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In my work with seniors, I frequently hear “all of my friends are dying” or “all of my family has passed away.” The seniors I work with have often suffered loss of parents, siblings, friends, spouses, and sometimes children.  It is easy to become lonely when so many around you have passed away, and makes it more of a reality that death could be approaching since it is a natural part of life.  Understandably, it can be quite scary to know that your support systems are gone and you are faced with life on your own.  


It is important for seniors to restore a sense of independence and purpose. Sometimes the person they lost was the one that took care of all the duties. Imagine the responsibilities in your household that have been split between you and your spouse for 50 or more years, and then imagine taking that person out of the equation.  Learning to adapt to the sudden change of duties can be extremely overwhelming.  


Building new relationships and friendships is also important, but again, something that is not always easy for a senior.  Often the person no longer has a driver’s license, drastically limiting their independence.  I hear people say that they are hesitant to start conversations with others because their hearing is not as good as it once was, making it difficult to communicate.  Health impairments also limit the ability to get out and socialize.  

Companionship and support in the comfort of one’s own home is critical.  People who have lost a loved one want the opportunity to talk about the person they lost.  It is healthy to reminisce and makes them feel good to know that someone enjoys hearing stories of the person they miss.  Seniors need the opportunity to talk about their loss and even cry.  Think about how much time is spent alone after a spouse has died; you can see how limited their opportunity is to talk about their loss.  Sometimes friends and family are hesitant to bring up the person who has passed away because they fear upsetting the person.  When I meet with a senior in their home to evaluate for services, I always give them the opportunity to tell me about their family and their losses.  They seem to find comfort in talking about them.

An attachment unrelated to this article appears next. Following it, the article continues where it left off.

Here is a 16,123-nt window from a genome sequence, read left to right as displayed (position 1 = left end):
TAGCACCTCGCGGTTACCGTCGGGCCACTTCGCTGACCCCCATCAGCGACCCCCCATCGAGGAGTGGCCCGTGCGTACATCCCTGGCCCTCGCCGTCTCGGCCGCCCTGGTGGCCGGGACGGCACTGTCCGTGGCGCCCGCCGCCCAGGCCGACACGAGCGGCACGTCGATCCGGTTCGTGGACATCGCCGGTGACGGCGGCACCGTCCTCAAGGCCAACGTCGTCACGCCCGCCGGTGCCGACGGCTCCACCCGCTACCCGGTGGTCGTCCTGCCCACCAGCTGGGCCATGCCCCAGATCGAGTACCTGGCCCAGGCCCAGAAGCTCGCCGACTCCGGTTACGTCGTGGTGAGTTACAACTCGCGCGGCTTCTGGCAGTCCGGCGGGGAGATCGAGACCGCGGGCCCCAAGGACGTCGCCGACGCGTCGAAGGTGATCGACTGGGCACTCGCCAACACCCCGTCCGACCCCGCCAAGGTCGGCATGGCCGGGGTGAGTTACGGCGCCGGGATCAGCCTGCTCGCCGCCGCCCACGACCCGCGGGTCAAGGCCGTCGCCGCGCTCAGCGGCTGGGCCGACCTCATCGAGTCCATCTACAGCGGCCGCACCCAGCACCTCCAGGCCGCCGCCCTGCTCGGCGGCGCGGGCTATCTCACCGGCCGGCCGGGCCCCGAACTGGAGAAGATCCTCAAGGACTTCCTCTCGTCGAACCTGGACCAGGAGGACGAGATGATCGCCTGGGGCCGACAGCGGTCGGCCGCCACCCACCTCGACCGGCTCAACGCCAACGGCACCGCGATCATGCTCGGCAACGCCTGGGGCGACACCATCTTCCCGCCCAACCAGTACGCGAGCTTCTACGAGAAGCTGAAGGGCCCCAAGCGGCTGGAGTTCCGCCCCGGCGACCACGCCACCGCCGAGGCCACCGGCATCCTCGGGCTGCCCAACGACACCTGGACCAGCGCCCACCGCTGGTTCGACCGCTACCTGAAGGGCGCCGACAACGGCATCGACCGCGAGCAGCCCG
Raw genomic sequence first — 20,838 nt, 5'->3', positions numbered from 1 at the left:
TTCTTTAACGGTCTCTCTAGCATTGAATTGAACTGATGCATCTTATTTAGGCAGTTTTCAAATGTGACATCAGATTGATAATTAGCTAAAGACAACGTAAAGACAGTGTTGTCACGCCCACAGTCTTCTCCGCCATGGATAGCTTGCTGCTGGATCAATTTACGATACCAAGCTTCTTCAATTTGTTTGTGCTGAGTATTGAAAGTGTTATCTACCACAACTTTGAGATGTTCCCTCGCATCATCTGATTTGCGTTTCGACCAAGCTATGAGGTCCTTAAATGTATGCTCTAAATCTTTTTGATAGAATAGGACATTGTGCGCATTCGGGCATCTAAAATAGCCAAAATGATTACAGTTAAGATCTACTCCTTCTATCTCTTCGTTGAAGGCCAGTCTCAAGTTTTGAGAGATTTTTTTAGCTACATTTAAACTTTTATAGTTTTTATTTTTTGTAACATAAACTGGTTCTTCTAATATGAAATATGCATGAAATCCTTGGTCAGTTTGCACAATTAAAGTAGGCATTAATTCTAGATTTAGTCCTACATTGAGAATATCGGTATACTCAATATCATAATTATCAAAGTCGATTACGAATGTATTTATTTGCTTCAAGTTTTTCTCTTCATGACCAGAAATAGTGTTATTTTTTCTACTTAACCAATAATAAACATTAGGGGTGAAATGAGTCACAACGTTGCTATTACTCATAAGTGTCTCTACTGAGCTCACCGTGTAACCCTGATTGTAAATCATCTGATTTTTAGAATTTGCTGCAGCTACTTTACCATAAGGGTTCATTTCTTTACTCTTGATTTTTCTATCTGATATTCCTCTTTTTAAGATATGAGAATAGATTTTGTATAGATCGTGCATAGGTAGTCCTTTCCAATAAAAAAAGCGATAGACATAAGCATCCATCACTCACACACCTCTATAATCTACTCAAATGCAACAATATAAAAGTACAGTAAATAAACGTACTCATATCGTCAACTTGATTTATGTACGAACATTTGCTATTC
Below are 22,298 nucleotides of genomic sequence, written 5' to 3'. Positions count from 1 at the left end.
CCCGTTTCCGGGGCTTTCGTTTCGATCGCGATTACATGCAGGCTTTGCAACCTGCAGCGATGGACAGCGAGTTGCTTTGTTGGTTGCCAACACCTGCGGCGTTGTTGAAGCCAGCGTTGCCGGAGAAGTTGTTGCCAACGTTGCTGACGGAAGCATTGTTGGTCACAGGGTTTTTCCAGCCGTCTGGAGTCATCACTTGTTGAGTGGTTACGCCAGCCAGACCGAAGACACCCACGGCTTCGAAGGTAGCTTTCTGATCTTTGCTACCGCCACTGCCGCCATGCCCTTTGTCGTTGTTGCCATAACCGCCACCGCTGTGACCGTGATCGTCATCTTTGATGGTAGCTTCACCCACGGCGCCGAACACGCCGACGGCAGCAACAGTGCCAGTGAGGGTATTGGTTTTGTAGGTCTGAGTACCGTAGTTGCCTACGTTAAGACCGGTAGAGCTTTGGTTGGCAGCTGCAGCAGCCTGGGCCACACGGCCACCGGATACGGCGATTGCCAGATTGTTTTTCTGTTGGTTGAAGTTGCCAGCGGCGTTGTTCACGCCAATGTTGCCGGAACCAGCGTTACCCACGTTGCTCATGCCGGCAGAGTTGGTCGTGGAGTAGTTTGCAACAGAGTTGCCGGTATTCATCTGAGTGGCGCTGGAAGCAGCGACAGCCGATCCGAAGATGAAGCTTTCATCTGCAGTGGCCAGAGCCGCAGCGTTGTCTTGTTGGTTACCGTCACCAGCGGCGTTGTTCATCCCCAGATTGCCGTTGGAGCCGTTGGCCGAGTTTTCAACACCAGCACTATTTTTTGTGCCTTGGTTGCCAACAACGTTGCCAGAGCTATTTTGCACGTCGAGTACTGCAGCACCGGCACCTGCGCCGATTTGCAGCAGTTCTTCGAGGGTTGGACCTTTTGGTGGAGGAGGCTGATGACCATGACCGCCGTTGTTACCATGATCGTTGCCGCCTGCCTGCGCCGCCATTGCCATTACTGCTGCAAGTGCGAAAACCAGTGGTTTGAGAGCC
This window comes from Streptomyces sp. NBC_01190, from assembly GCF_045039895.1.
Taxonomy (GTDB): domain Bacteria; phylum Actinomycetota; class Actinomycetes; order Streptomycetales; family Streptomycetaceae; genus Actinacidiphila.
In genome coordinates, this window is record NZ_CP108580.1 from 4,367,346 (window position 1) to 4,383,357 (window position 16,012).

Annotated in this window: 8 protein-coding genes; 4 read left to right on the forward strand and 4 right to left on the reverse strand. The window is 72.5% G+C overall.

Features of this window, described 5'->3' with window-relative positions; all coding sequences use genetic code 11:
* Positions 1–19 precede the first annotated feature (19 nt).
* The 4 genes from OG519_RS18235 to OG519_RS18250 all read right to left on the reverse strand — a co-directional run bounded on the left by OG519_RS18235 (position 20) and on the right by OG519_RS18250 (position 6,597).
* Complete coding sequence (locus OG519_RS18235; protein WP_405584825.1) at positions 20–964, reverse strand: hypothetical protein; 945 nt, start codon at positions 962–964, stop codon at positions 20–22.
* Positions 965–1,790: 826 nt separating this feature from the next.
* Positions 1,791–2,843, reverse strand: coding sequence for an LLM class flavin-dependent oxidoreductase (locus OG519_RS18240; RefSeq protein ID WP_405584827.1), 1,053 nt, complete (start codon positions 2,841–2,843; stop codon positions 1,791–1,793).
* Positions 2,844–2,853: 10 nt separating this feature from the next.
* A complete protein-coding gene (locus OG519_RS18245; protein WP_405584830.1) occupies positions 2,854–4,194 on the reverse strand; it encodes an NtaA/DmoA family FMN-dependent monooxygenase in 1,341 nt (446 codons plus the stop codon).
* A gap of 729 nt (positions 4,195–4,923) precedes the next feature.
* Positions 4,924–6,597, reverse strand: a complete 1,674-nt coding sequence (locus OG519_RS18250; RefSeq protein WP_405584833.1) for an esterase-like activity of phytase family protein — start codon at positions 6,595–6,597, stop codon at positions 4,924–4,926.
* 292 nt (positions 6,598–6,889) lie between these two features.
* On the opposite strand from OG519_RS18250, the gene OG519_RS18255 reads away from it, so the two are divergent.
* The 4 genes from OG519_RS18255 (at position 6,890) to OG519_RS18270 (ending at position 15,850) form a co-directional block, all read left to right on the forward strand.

When you are trying to help a loved one or a friend through their loss, remember that everyone grieves differently. The grieving process can take up to a year but the loss doesn’t ever go away, especially a loss of a spouse after so many years together.  It is important for families to spend time with their loved ones and provide comfort and support through visits and contact.  


Western Illinois Home Health Care provides personal assistants for companionship and to aide in getting a person out and about for socialization.  Our skilled nursing can be ordered if a person’s mental health is a concern after a loss. Sometimes a doctor will order a new medication to help with depression after a loss and our nurse will monitor the effectiveness of the medication.  If you or someone you know is in need of these services, please call us today at 1-800-229-5933.    


Amanda Powell, BSW is Senior Care Manager for Western Illinois Home Health Care


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Seniors Dealing with the Loss of Loved Ones

June 2014

by Amanda Powell